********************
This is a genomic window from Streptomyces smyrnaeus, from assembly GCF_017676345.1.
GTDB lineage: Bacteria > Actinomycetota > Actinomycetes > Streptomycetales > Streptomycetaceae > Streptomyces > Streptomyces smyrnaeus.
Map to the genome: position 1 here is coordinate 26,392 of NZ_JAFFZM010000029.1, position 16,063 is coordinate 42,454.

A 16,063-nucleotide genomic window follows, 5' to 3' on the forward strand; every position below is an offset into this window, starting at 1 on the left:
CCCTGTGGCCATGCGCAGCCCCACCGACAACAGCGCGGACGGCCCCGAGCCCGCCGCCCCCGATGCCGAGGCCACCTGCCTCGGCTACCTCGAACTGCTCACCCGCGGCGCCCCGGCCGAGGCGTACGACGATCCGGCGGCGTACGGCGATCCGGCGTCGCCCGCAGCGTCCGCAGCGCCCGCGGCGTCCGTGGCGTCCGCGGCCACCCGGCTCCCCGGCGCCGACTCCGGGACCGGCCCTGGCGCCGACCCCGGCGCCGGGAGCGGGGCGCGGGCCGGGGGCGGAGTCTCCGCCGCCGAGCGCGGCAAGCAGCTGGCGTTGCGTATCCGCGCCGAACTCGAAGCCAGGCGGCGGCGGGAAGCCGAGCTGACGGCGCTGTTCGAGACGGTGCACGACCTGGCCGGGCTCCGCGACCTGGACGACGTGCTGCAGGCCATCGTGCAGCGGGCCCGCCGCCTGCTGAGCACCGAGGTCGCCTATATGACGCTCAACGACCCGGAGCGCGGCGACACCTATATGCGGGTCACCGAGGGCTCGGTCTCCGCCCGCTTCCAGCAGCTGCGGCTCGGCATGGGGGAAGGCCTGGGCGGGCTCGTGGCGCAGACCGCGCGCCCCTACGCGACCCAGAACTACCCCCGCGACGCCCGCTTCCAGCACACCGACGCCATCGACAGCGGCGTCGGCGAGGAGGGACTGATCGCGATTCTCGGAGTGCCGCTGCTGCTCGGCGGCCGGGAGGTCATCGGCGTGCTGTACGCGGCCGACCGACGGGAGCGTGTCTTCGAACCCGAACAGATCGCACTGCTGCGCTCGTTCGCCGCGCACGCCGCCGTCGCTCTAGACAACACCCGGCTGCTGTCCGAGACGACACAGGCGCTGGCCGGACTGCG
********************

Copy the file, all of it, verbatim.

This is a genomic window from Streptomyces smyrnaeus, from assembly GCF_017676345.1.
GTDB lineage: Bacteria > Actinomycetota > Actinomycetes > Streptomycetales > Streptomycetaceae > Streptomyces > Streptomyces smyrnaeus.
Map to the genome: position 1 here is coordinate 26,392 of NZ_JAFFZM010000029.1, position 16,063 is coordinate 42,454.

A 16,063-nucleotide genomic window follows, 5' to 3' on the forward strand; every position below is an offset into this window, starting at 1 on the left:
CCCTGTGGCCATGCGCAGCCCCACCGACAACAGCGCGGACGGCCCCGAGCCCGCCGCCCCCGATGCCGAGGCCACCTGCCTCGGCTACCTCGAACTGCTCACCCGCGGCGCCCCGGCCGAGGCGTACGACGATCCGGCGGCGTACGGCGATCCGGCGTCGCCCGCAGCGTCCGCAGCGCCCGCGGCGTCCGTGGCGTCCGCGGCCACCCGGCTCCCCGGCGCCGACTCCGGGACCGGCCCTGGCGCCGACCCCGGCGCCGGGAGCGGGGCGCGGGCCGGGGGCGGAGTCTCCGCCGCCGAGCGCGGCAAGCAGCTGGCGTTGCGTATCCGCGCCGAACTCGAAGCCAGGCGGCGGCGGGAAGCCGAGCTGACGGCGCTGTTCGAGACGGTGCACGACCTGGCCGGGCTCCGCGACCTGGACGACGTGCTGCAGGCCATCGTGCAGCGGGCCCGCCGCCTGCTGAGCACCGAGGTCGCCTATATGACGCTCAACGACCCGGAGCGCGGCGACACCTATATGCGGGTCACCGAGGGCTCGGTCTCCGCCCGCTTCCAGCAGCTGCGGCTCGGCATGGGGGAAGGCCTGGGCGGGCTCGTGGCGCAGACCGCGCGCCCCTACGCGACCCAGAACTACCCCCGCGACGCCCGCTTCCAGCACACCGACGCCATCGACAGCGGCGTCGGCGAGGAGGGACTGATCGCGATTCTCGGAGTGCCGCTGCTGCTCGGCGGCCGGGAGGTCATCGGCGTGCTGTACGCGGCCGACCGACGGGAGCGTGTCTTCGAACCCGAACAGATCGCACTGCTGCGCTCGTTCGCCGCGCACGCCGCCGTCGCTCTAGACAACACCCGGCTGCTGTCCGAGACGACACAGGCGCTGGCCGGACTGCG